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Immunohistochemically confirmed HHV-8-related lymphoproliferative disorders in Uganda

  • 1, 3,
  • 1, 3,
  • 2, 3 and
  • 2, 3Email author
Infectious Agents and Cancer20105 (Suppl 1) :A39

  • Published:


  • Lymphoma
  • Malignant Lymphoma
  • Lymphoproliferative Disorder
  • Immune Reconstitution
  • High Infection Rate


Human herpesvirus-8 (HHV-8) infection is endemic in Uganda and has an estimated 36%-60% seroprevalence. This virus is in the oropharynx and peripheral blood of Ugandans with Kaposi’s sarcoma, and viremia is increased in those with HIV-1. While Kaposi’s sarcoma is widely recognized as both endemic and with HIV epidemic, HHV-8 associated lymphoproliferative disorders have not been previously reported in Uganda. Evidence for these disorders was sought in lymphoma surveys conducted by sub-Saharan African Lymphoma Consortium (SSALC) consortium members in Uganda.

Materials and methods

Samples of 456 malignant lymphoma and adenopathy cases in formalin-fixed paraffin-embedded (FFPE) blocks from the Uganda SSALC and the Uganda AIDS and Cancer Specimen Resource (ACSR) were examined for morphology and Lana-1 (immunohistochemical, IHC) for diagnosis of HHV-8 lymphoproliferative disorders. Samples were also tested (IHC and in situ hybridization, ISH) using 20 monoclonal antibodies for common NHL antigens, ISH for EBV-encoded RNA, and kappa/lambda light chains (ISH, Ventana, Tucson).


Many but not all of reported HHV-8-related proliferative disorders were identified in this sample population. Those identified and remaining to be identified are listed in Table 1.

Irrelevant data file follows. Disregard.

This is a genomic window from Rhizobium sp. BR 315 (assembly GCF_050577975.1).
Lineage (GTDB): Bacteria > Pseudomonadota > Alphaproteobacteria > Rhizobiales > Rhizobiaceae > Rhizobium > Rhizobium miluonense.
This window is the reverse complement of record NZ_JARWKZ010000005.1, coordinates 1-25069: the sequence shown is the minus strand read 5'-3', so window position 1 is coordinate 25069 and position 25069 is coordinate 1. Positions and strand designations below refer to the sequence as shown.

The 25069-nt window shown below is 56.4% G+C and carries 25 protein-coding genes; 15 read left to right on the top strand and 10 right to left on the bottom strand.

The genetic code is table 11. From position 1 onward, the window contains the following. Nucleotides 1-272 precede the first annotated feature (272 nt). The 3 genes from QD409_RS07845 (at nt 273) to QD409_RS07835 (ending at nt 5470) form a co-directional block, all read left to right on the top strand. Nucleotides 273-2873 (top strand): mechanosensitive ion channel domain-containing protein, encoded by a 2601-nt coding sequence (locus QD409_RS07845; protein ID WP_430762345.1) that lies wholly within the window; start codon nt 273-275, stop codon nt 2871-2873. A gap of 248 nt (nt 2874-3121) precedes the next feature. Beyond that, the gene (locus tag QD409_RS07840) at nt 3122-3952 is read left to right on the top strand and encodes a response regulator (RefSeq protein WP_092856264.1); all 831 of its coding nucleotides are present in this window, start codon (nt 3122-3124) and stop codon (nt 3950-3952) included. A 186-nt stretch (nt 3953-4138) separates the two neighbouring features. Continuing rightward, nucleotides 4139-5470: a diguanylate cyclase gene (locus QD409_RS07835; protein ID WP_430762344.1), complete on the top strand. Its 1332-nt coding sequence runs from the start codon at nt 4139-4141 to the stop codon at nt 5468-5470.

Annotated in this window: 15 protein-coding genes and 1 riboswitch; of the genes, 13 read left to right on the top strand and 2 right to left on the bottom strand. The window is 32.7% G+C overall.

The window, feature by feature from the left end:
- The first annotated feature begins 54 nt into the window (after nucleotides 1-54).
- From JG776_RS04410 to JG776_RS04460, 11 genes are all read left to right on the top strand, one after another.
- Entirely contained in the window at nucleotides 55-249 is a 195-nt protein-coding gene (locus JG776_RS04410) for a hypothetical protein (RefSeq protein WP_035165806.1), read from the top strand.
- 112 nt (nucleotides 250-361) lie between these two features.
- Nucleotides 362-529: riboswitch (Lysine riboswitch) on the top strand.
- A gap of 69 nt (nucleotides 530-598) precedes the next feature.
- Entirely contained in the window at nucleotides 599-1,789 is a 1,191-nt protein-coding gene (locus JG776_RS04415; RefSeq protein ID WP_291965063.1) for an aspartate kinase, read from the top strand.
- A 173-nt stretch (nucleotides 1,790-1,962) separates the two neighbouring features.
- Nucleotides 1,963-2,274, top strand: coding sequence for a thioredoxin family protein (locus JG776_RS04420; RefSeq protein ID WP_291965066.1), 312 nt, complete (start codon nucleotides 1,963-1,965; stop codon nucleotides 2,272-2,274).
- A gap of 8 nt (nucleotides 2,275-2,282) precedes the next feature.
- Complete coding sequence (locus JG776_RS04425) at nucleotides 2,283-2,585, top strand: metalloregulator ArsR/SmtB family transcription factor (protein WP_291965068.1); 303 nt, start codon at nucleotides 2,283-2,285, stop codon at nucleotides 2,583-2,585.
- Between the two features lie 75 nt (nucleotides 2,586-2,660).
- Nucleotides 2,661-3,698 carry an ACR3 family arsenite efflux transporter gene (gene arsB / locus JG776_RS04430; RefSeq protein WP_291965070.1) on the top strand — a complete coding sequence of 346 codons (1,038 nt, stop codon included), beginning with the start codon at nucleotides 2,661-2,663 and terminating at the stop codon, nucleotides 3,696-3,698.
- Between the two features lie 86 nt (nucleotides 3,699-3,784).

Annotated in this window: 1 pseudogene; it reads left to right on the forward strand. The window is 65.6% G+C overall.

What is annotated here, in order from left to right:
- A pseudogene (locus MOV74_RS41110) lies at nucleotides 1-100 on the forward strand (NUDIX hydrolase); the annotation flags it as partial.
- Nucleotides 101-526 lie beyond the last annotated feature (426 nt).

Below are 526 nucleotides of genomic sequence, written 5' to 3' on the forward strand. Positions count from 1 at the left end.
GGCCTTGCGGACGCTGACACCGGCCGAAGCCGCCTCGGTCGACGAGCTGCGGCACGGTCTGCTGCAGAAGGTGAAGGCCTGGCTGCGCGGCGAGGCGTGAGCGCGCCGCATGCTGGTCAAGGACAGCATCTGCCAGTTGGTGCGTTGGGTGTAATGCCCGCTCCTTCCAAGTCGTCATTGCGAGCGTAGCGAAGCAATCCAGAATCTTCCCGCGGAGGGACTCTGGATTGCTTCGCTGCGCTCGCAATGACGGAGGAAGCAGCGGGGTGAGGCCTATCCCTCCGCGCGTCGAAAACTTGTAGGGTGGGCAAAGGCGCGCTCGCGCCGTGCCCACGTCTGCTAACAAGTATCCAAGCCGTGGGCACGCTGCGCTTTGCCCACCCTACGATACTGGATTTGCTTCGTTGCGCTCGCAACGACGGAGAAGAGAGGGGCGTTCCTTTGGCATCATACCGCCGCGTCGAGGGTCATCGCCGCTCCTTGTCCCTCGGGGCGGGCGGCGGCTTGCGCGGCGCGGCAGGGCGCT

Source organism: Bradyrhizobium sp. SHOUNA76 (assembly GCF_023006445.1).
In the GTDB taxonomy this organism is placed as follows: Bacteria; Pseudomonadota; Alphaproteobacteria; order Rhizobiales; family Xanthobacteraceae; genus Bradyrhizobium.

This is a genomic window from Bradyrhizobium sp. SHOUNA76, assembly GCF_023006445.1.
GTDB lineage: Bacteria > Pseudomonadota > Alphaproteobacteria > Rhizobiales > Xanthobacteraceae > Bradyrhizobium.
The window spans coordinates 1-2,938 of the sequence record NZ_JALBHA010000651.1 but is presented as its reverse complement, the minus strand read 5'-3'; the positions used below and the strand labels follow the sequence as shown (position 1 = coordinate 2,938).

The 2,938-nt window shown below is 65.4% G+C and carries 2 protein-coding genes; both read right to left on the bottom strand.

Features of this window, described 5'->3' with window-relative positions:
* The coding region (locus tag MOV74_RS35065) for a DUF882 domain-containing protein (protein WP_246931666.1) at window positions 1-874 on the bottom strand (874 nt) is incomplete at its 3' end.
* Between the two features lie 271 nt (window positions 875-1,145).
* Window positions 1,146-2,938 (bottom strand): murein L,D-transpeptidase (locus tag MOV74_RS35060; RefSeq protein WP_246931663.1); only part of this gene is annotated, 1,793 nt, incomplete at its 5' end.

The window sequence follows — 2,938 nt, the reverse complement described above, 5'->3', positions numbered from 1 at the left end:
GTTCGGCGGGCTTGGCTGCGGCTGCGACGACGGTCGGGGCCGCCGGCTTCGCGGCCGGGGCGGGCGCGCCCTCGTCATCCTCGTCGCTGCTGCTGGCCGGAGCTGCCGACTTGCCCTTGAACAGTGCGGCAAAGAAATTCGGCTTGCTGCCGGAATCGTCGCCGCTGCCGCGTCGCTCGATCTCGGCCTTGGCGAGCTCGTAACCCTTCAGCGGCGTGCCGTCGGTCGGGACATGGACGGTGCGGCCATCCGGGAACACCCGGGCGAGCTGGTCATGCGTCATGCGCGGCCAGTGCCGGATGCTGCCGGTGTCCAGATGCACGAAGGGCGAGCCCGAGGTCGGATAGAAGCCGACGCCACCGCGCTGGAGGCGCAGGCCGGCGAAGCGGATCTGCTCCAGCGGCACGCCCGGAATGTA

Table 1





Unicentric varieties

Hyaline vascular variant


Castleman’s disease

Multicentric varieties

Plasma cell variant



Plasmablastic variant



Lymphocyte depleted


Plasmablastic lymphoma (HHV-8 negative and positive)


Primary effusion lymphoma


Peripheral T-cell lymphoma


Diffuse large B-cell lymphoma


Plasmacytic lymphoproliferative disorder





HHV-8 proliferative disorders excluding Kaposi’s sarcoma are present but generally not recognized by Ugandan clinicians and pathologists. Disorders are present in Uganda, especially in HIV-positive patients, in association with the high infection rates of both HIV-1 and HHV-8. Recognition is important because HHV-8 infection in HIV-1-positive patients associates with poor prognosis. Familiarity with the clinical presentation and tissue morphology of these disorders will likely result in recognition of the full range of reported HHV-8 proliferative complications. HHV-8-related lymphoma has increased prevalence in the HIV-1 infected. It arises and progresses in the face of highly active antiretroviral therapy immune reconstitution, making recognition of these disorders critical to patient care. We participate in the Sub-Saharan Africa Lymphoma Consortium [] to expand the understanding of HIV/AIDS-related malignancies and viral proliferative disorders in this region of the world.



This article has been published as part of Infectious Agents and Cancer Volume 5 Supplement 1, 2010: Proceedings of the 12th International Conference on Malignancies in AIDS and Other Acquired Immunodeficiencies (ICMAOI).The full contents of the supplement are available online at

Authors’ Affiliations

Department of Pathology, Makerere University, Kampala, Uganda
Department of Pathology, The Ohio State University, Columbus, OH, USA
Sub-Saharan Africa Lymphoma Consortium (SSALC/NCI), Africa


© Ayers et al; licensee BioMed Central Ltd. 2010

This article is published under license to BioMed Central Ltd.